|Home » Forums » Sawing and Drying Forum » Message||Login|
You are not logged in. Consider these WOODWEB Member advantages:
Business costs regarding choice of wood fence posts6/7
I am considering the costs and benefits of using some wood posts to make a fence. I want to attach a non climbable galvanized wire ( horse wire ) attached to the posts with u nails or fence staples to keep people out of a business area. The more expensive the fence the more the property taxes are. I need advice on the type of wooden fence posts to use. I used some 4x4 pressure treated SYP that was labeled for ground contact and sold by a major advertiser on TV. After about 4 years in the southern heat and rain in some sandy soil they just fell over at the ground level. These posts I was experimenting with were not even attached to anything. There was no windload or fence or anything pushing on them. I thought maybe the treatment was not good and termites ate them. On close inspection, there were no termites involved. The posts had just decayed in the ground and softened. These posts were bought about 4 years ago and were treated with the new pressure treatment that the major home improvement stores have done to their pressure treated wood. Any ideas ? Are the wood posts sold by farm stores any better ? Should I buy the farm posts and then treat them with a chemical solution myself for added preservation ? I do not want to pollute the ground in case their winds up being a soil test in the future if I sell the land. Should I just go with metal T posts ?
That is an interesting problem - the government will tax you if you build a nice fence, if you don't, then insurance will get you and for some reason you are set up in a place where you need security.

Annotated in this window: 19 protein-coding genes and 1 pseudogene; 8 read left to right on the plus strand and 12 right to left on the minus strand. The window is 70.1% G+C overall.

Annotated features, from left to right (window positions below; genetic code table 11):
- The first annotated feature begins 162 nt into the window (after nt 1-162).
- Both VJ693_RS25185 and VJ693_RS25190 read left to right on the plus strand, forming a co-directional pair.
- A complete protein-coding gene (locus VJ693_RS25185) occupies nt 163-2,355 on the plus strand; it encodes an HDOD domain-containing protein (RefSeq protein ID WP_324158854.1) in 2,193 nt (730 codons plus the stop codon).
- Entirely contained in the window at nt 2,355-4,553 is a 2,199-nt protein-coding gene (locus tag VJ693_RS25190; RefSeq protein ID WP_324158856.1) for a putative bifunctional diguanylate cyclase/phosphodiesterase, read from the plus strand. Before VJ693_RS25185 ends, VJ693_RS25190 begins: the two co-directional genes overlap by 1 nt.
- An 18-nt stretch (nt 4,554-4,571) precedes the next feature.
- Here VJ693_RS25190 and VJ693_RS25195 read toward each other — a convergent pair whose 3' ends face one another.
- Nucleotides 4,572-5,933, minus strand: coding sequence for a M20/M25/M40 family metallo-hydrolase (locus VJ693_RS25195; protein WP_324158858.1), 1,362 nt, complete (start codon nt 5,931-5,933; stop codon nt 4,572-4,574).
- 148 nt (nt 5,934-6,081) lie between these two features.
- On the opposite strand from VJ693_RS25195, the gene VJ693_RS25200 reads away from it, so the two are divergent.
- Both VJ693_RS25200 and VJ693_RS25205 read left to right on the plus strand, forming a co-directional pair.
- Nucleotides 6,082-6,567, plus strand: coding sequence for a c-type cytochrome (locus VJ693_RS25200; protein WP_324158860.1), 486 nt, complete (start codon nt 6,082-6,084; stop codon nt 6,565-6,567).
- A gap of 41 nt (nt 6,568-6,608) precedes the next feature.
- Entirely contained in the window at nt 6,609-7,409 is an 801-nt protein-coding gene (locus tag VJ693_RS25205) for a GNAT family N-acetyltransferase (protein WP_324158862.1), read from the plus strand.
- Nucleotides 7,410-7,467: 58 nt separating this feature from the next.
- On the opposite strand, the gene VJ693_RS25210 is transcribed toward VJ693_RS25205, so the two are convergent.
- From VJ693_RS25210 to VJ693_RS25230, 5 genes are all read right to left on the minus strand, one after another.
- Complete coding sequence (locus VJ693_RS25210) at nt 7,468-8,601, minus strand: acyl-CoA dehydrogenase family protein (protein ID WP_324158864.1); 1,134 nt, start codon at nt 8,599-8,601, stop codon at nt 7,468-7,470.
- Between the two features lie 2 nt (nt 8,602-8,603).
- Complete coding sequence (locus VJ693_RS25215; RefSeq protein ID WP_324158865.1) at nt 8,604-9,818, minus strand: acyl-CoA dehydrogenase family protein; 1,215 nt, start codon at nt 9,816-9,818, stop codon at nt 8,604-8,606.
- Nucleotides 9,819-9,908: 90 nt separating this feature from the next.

I would go with a 12 foot tall brick wall topped with concertina wire. Include towers and guards with machine guns and spot lights to enhance the overall effect.
Dogs and a moat are optional.
Go get Black Locust fence posts.
There's an old joke the farmers tell... Put in a Black Locust fence post. 50 years later, the hole will be gone, but the post will be there.
A properly treated post should last for 50 years easily.
Your posts were not properly treated. Did they have the AWPB or AWPA sticker on them? It sounds like that with the rapid failure, the treatment was green colored water. An untreated post would last as long as your posts.
Note that we have had several instances of this rapid failure when the greater was a fraud.
If you saved the sticker or if it is still in the ground, It should have the treating mill's number on it. You should be able to make a claim.
Even if the treatment was actually for above ground, this rapid failure points to no treatment at all.
Hello friends and my expert friend the wood doctor !
I can tell you that they still have a sticker on them because I left that end out of the ground in case something like this happened. I do not know if I can still read it all though, due to the sun damage. I wish I had recorded the warranty information but I did not. If you email me privately Doc, I can tell you the brand and try to get you more sticker information.
Check to see if you can find a better source of treated wood. The post should last 30 years.